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‘Cloud is just more scalable’ for law firms

While choosing the right practice management software can be confusing, this pair said there are an “array of solutions” in the market right now, including cloud-based software.

user iconLauren Croft 23 May 2023 Big Law
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Adam Bullion is the general manager of marketing, and Anthony Bryce is the sales lead for Australia and New Zealand at legal practice management platform PracticeEvolve.

Speaking on a recent episode of LawTech Talks, in partnership with PracticeEvolve, the pair discussed practice management systems — and why this is a particularly important and relevant decision with the uptake of legal tech in recent years.

In terms of what firms should be evaluating when looking at practice management systems, Mr Bullion said that there are a number of things to consider, particularly when looking at cloud-based systems compared to on-premises systems.


“Our research tells us that 67 per cent of firms have already started their journey towards the cloud. So, they’ve already moved systems towards the cloud. Now for context, around 60 per cent of all businesses globally are already in the process of moving to cloud technology. We’re certainly seeing that law firms are probably slightly ahead of that curve.

“But for me, there are probably three key areas that law firms really consider and really ask us about when they’re talking about cloud technology. And those three are scalability, terminology and security, and thirdly, ease of use. So just taking those one at a time, cloud is simply easier to scale than on-premise, whilst it’s also much more cost-effective,” he explained.

“Consider a firm that’s running out of space on their on-premise server. They need to buy a new disc space and upgrade that to get it installed, and they might have two terabytes of space that they’re running out of, so they probably need three. But they’ll want to think about the future, so they’ll invest in buying five terabytes, which isn’t always going to be immediately required. Whereas with cloud, it’s just a simple switch; you can increase it from two terabytes to three terabytes, as and when you need it. It’s faster to actually implement, and it’s much, much more cost-effective.”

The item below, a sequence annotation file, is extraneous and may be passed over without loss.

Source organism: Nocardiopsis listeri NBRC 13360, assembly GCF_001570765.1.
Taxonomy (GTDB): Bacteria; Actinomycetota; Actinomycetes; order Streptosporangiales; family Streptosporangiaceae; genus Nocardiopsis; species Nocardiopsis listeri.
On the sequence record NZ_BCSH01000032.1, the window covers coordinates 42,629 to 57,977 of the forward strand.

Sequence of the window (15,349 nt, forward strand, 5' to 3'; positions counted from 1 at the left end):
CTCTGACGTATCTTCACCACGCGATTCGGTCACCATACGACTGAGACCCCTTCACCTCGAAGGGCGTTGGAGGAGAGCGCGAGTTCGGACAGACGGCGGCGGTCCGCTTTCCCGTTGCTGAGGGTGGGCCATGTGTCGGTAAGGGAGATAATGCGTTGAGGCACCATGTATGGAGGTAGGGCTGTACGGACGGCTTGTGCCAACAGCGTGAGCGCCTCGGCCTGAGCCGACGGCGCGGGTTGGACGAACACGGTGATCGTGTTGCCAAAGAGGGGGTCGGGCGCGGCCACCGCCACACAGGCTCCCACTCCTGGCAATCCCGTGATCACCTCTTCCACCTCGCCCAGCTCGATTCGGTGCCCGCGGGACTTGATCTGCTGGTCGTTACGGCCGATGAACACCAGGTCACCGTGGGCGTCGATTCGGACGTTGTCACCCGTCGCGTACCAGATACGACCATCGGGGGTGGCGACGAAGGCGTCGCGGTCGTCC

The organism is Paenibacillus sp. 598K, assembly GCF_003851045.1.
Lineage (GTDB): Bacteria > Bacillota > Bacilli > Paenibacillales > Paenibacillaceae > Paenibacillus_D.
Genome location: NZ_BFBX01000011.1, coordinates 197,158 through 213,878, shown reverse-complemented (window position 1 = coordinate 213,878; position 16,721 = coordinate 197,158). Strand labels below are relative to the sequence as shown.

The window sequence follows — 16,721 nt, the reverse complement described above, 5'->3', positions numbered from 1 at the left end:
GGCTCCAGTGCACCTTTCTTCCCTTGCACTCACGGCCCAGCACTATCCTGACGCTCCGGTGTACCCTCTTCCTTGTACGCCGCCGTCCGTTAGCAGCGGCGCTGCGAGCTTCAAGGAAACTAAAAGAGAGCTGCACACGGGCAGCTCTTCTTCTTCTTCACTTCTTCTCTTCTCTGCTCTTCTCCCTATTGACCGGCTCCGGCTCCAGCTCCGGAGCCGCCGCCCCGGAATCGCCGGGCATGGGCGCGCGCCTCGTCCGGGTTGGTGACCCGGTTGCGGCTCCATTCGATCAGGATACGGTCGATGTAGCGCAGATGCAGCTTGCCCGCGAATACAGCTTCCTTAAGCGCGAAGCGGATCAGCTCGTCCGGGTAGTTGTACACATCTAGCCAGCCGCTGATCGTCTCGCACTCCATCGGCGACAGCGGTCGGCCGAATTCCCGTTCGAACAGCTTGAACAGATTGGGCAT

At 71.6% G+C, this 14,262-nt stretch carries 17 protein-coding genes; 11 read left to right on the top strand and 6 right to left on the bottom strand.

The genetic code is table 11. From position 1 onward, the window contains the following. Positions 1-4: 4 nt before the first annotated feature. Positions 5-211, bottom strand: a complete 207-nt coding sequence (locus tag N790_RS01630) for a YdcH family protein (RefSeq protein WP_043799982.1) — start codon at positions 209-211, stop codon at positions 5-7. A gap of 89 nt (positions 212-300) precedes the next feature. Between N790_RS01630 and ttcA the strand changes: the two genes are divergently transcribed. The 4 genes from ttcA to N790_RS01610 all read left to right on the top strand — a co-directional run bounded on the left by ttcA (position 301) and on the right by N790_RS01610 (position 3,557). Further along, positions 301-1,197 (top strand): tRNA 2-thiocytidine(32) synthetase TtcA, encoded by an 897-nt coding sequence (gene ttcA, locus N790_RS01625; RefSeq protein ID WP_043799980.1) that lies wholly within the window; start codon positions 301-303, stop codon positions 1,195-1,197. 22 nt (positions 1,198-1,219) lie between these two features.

According to Mr Bullion, much of what prevents firms and clients from moving to a cloud-based system is a lack of understanding, particularly around the different terminologies.

“Thinking about public cloud, some think that means that the data is there, and it’s available to the general public wherever they are. Whereas actually, it’s just a term that defines a cloud solution that’s available generally. It doesn’t mean that the data is publicly available. Private cloud, on the other hand, is a device. I have a private cloud at home. And that’s probably much easier to hack my private cloud, than it is a public cloud,” he added.

“It’s that different terminology that’s really leading people to being unsure as to the level of security in the cloud. So, that’s why we’re not seeing a hundred per cent already on their journey to cloud. And while nobody will ever really guarantee immunity from cyber attacks or breaches, I think cloud is so prominent now in the overall market in the business world that it has all the latest security features associated with it. Ultimately, cloud is just more scalable, it offers much more mobility, and it’s just a more cost-effective way now to run a business and run a law firm.”

But while onboarding these tech platforms can be costly for a law firm, Mr Bryce emphasised that a “strong discovery stage” can aid in this.

“We’ve noticed from our experiences that firms that have had a rigorous process in place and engage with internal stakeholders at the very beginning of the process, they’ve been able to maximise the software. They’ve actually been a lot of buy-ins; that’s what we find with that. And if they’re not ready, we’re okay to say to them, ‘Hey, I think you better go back inside and have another conversation to ensure that you’ve got everyone and you are ready to make this move, but you’re also understanding what your shortfalls are and how we can assist you’,” he explained.

“And so, that means that it’s really important to have the right people in the room defining exactly what you require from a software. Only then, that’s when we can tell them what they should or shouldn’t have. One way, within your team, is to appoint a champion with your firm and they can be that conduit of communication between the software provider and your firm.

“And for larger firms, we’ve seen this work really well. They create a group of super users. When firms are solving their own problems internally about how best to use the system, it’s really powerful.”

The transcript of this podcast episode was slightly edited for publishing purposes. To listen to the full conversation with Adam Bullion and Anthony Bryce, click below:

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